I need investment TIPS

Discussion in 'Stocks & Derivatives' started by copperhead, Oct 14, 2018.

  1. copperhead

    copperhead Active Member

    Feb 10, 2014
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    Wile stacking remains a my main focus , about 10 months ago I discovered a stock App called Robin-hood
    I could not find any info that confirmed any one has been taken. This became my way to invest in stocks with Zero fees . Minimal investing amounts each month , has developed into a diverse portfolio .
    I try to mimic the same concept as silver stacking (but different )
    I pick companies at a low point
    Companies I feel are relevant in services
    Companies that are not start ups ( a few tho)
    I eyeball it in relation to finances of the company
    So the help I need is
    It was only a matter of time when I'd want to invest in silver or Gold ETF's
    Term's like 2x 3x -2x -3x not sure what it means
    I realize these ETF's follow the market .
    Some claim they are backed in gold. Some not .
    Do they go belly up on people ?

    It seems complex
  2. SlyGuy

    SlyGuy Active Member

    Sep 6, 2018
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    Don't do it. Those are amplified return funds. They are also called "triple short," "double long," etc.

    If an ETF was a 3x S&P 500 ("triple long S&P 500"), it is meant to do 3x what the S&P 500 index does daily. If S&P goes up 1.5% that day, the ETF should be up 4.5% (same is true in reverse: index down 1% = fund is down 3% roughly). The funds might be close to their goal for a single trading day, but they will not be very accurate over a month or even a week since the fees eat up so much of the money.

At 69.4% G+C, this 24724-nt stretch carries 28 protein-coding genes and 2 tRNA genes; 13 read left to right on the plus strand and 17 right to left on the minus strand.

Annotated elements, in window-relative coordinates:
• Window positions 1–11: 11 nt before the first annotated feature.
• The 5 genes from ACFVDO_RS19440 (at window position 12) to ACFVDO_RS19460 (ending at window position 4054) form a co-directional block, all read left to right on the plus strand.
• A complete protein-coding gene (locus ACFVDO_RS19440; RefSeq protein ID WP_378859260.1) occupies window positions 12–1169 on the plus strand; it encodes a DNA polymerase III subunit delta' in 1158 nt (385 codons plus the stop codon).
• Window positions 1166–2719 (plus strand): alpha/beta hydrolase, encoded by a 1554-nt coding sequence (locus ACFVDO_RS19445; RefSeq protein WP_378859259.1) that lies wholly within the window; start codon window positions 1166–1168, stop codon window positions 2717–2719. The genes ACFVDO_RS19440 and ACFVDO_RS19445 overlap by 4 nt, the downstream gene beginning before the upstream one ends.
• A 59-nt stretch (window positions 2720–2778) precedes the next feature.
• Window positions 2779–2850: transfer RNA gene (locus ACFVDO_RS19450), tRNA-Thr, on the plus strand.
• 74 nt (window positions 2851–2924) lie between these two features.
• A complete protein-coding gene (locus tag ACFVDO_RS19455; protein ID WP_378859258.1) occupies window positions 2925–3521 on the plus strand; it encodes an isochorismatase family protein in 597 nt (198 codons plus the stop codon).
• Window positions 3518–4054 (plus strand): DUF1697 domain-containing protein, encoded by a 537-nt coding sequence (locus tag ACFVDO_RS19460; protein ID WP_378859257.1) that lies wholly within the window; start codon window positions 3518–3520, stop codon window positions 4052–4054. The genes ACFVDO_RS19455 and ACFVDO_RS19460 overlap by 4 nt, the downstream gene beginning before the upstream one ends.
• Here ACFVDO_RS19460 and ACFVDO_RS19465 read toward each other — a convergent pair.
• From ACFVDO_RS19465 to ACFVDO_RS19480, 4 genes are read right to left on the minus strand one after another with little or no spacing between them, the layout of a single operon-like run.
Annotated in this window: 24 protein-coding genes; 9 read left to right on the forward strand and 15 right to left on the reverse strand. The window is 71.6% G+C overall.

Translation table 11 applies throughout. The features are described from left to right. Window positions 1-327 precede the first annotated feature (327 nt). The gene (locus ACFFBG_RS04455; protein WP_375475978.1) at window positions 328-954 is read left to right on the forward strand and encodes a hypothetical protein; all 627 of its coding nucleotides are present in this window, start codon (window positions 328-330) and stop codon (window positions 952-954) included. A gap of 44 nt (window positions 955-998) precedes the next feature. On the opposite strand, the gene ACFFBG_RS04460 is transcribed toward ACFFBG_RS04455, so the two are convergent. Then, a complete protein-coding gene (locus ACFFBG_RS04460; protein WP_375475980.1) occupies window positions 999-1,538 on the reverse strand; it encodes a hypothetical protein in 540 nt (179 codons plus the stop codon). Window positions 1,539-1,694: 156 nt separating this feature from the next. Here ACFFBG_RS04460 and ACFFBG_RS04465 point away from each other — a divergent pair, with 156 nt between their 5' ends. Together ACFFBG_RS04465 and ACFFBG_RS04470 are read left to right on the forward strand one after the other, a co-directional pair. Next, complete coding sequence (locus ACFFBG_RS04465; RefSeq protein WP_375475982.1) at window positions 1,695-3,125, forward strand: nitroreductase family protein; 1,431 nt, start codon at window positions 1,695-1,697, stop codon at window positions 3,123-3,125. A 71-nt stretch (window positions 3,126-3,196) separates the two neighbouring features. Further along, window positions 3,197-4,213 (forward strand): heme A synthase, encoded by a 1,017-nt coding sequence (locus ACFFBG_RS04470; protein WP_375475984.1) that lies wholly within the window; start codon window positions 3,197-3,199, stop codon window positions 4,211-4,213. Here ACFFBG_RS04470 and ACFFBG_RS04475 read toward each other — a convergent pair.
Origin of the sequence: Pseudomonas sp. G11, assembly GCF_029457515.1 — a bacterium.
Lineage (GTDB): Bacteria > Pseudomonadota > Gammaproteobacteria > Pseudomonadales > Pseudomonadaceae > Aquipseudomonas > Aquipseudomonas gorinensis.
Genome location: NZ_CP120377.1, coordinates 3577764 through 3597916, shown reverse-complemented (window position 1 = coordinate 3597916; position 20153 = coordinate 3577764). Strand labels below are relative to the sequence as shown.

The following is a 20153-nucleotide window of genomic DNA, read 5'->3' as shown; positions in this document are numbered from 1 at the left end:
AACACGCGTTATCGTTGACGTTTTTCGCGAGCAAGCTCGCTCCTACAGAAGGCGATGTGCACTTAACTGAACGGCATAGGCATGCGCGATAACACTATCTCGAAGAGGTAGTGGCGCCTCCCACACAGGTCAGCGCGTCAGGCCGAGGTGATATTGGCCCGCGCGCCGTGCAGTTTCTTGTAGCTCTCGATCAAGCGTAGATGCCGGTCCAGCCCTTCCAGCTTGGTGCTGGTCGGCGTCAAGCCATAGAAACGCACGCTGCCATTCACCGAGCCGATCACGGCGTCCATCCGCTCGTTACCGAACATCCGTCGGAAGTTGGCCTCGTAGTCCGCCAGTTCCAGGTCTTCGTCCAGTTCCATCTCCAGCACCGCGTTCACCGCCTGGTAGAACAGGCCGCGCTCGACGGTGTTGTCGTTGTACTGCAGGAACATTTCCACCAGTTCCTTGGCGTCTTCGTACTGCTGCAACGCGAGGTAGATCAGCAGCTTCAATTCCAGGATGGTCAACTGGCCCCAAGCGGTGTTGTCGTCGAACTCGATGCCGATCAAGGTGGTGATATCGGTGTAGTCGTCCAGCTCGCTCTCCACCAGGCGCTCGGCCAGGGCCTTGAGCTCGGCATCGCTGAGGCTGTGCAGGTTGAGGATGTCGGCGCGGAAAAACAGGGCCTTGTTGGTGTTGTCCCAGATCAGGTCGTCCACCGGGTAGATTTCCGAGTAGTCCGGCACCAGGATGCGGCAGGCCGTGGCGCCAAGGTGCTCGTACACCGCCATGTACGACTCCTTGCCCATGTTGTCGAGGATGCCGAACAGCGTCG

The inverse ones are exactly what it sounds like. An energy index 3x inverse ("triple short energy") would try to do triple inverse of its index. If energy index was down 2%, the ETF should be UP by 6%.

    ...I would advise you to stay the hell away from these for multiple reasons:
    -very high fees (these ETFs use a lot of options and shorts to try to attain their goal daily, so fees are very high... you also buy/sell them frequently, so more trade fees)
    -they are absolutely not accurate long term (graphs will tell you this, and their description even says they aren't intended to be held more than one trading day)
    -they frequently aren't even accurate in the short term (again, the funds are designed to do that double or triple... they frequently won't attain it)
    -they just aren't necessary for commodities (commodities are volatile enough that you can have high variance just buying when you feel an uptick and selling when you predict a slump)

    If your investment site is somewhat reputable, they probably don't allow transacting in these (or require special permissions) anyways? These funds are a scam designed for people who basically want to "short things" and essentially trade options and margin (largely dumb ideas but beyond the scope of this convo) yet don't have the money or time to learn. Like options and margin, these amplified ETFs are a fast way to take market risks, pay high fees, and lose money. On the bright side, at least you can only lose what you start with. On the dark side, you will probably lose nearly everything to bad guesses... and/or to fees in the long run.

    If you are dead set on doing this, do yourself a favor for a month: write down each evening if you think the price of gasoline will be higher or lower at noon tomorrow. However, you must lose 10% to begin with. For example, if you said, "up," and gas is up 10cents, you only get 9 cents credit for that day. If you said "up," and it's down 20cents, you lose 22 cents credit. If you say "down," and it's down 5cents, you get 4.5cents credit. Add up all of the days at the end of a month's time. With that exercise, you can keep your money and see how nonsensical it is, how fast the fees eat you up, and you will have an idea how the game works (and that's not even amplified or inaccurate like the market ETFs would be... that's only 1x long or 1x inverse guessing on gas prices).
    Last edited: Nov 6, 2018

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